Guidance to Assess the Systemic Importance of Financial Institutions
To inform the preparation of the paper, country authorities were surveyed on their experiences with identifying systemically important institutions, markets and instruments. Feedback on an initial draft questionnaire, coordinated by the IMF, FSB and BIS, was sought from counterparts at several central banks (see Attachment). The finalized questionnaire was subsequently sent out to the central banks of G-20 and FSB members, plus a few other countries which are widely recognized as key home/host countries to important international banks; in all, the survey was sent to 27 central banks. The survey was also sent to the supervisory and regulatory standard setters-the Basel Committee on Banking Supervision (BCBS), the International Association of Insurance Supervisors (IAIS) and the International Organization of Securities Commissions (IOSCO)-for their information and possible responses from their respective members. The survey is provided as Appendix I.
- The survey comprised quantitative and qualitative components. On the quantitative side, countries were asked to indicate if a particular sector is systemic, and whether individual institutions in that sector are systemic. They were then asked to rank the five most important factors contributing to their classification of systemic relevance, both before and after the onset of the current crisis. The qualitative aspect was made up of three parts: (i) how countries assess systemic relevance; (ii) the design of a framework to assess systemic relevance; and (iii) where relevant, how financial crises have informed approaches to identifying systemic relevance.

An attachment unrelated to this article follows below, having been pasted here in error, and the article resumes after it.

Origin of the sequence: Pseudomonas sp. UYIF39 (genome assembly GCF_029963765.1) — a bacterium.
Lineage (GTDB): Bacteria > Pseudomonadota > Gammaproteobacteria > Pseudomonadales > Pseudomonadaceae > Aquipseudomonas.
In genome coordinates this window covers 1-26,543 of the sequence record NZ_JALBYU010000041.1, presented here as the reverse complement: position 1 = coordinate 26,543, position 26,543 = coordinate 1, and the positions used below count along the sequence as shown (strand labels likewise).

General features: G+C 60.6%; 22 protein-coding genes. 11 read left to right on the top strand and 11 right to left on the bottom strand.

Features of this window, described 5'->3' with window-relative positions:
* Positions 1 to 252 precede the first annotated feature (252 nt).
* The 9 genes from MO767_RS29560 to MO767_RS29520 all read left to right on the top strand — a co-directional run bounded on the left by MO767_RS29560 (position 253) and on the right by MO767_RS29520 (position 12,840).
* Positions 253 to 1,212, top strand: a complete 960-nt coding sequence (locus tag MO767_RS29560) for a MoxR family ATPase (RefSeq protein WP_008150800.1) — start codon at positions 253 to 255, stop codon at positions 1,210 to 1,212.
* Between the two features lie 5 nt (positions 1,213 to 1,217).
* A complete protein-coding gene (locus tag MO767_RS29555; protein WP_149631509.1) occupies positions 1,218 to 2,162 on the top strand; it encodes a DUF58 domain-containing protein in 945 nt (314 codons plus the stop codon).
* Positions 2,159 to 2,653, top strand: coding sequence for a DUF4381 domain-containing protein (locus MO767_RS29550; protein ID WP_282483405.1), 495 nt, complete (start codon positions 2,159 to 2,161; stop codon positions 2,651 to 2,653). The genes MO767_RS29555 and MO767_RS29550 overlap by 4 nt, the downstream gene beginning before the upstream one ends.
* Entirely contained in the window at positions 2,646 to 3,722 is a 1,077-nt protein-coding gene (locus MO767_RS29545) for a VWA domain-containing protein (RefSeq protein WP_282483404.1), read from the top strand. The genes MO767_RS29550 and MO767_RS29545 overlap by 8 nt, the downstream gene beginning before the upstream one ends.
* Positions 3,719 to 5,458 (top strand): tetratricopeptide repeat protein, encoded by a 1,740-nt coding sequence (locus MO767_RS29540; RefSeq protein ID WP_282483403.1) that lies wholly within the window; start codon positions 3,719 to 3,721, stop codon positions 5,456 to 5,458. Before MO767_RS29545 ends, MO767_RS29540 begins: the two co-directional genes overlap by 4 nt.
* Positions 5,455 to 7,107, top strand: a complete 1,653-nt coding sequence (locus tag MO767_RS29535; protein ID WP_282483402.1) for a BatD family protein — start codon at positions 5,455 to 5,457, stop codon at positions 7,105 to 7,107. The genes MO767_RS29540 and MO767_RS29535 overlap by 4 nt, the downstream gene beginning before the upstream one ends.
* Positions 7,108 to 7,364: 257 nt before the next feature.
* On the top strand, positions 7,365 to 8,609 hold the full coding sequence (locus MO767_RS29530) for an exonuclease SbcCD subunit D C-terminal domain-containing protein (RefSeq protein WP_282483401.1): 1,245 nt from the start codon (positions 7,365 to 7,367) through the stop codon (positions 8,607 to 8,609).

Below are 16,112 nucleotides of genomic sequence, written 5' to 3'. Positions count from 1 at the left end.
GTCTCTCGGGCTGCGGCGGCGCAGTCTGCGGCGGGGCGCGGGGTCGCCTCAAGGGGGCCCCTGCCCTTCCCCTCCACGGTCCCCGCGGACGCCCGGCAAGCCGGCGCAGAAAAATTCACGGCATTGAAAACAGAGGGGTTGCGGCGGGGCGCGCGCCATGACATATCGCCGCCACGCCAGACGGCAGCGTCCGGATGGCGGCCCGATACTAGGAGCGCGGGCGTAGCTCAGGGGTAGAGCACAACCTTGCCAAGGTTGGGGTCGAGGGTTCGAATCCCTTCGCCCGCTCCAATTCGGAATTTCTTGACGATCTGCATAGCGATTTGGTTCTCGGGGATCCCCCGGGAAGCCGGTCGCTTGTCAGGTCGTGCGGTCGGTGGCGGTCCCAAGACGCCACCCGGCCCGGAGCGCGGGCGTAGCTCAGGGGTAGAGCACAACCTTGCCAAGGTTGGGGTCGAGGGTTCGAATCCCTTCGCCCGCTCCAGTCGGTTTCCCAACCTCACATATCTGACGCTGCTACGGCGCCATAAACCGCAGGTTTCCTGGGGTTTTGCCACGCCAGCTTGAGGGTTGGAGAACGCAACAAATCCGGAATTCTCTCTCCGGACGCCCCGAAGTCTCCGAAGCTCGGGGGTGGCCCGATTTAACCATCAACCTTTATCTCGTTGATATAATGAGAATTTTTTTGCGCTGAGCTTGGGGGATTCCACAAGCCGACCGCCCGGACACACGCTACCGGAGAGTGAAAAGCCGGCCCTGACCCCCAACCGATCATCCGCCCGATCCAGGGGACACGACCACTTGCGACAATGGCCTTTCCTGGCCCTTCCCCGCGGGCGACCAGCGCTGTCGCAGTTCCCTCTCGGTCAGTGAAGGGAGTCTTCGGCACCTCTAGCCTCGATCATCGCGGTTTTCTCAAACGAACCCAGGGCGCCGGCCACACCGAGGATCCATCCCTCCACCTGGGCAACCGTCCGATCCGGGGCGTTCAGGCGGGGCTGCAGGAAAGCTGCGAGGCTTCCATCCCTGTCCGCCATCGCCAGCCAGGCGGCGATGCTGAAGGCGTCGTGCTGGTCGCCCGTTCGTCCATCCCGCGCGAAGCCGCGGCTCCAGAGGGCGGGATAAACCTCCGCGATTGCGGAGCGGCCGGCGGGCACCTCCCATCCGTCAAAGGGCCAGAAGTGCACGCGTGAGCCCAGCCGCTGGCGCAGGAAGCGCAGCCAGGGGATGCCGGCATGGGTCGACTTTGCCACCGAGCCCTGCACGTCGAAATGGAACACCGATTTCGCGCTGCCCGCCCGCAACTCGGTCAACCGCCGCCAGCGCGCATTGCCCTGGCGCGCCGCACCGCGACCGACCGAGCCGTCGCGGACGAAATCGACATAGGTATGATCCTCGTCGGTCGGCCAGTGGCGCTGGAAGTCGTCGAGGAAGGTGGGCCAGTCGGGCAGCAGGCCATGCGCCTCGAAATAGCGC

- Completed surveys were received from all the central banks to which they were sent, representing a 100 percent response rate. In some countries, where the financial supervisory role is also performed by the central bank, responses to the survey were coordinated between the financial stability analysis and supervisory functions. In one case, the central bank had shared the survey with the supervisory agency, which prepared a separate response. Responses were also sent directly from the supervisory agencies of two countries. In all, 30 separate responses were received to date (Table 1).
- Countries typically provided comprehensive responses to the survey. Most countries provided answers to both the qualitative and quantitative components; six countries preferred not to rank the factors contributing to the systemic relevance, citing the difficulty of any ex ante assessment, which is largely attributable to the state-dependent nature of systemic relevance and the lack of formal definitions of what constitutes systemic importance.
- This chapter is organized as follows. Section B presents and analyzes countries' identification of the main systemically important entities in their financial systems, and the relevant systemic factors contributing to their classification. A summary of the discussion by 4 respondents on the identification of systemic relevance and on the design of a framework to assess systemic relevance are presented in Section C. Continue reading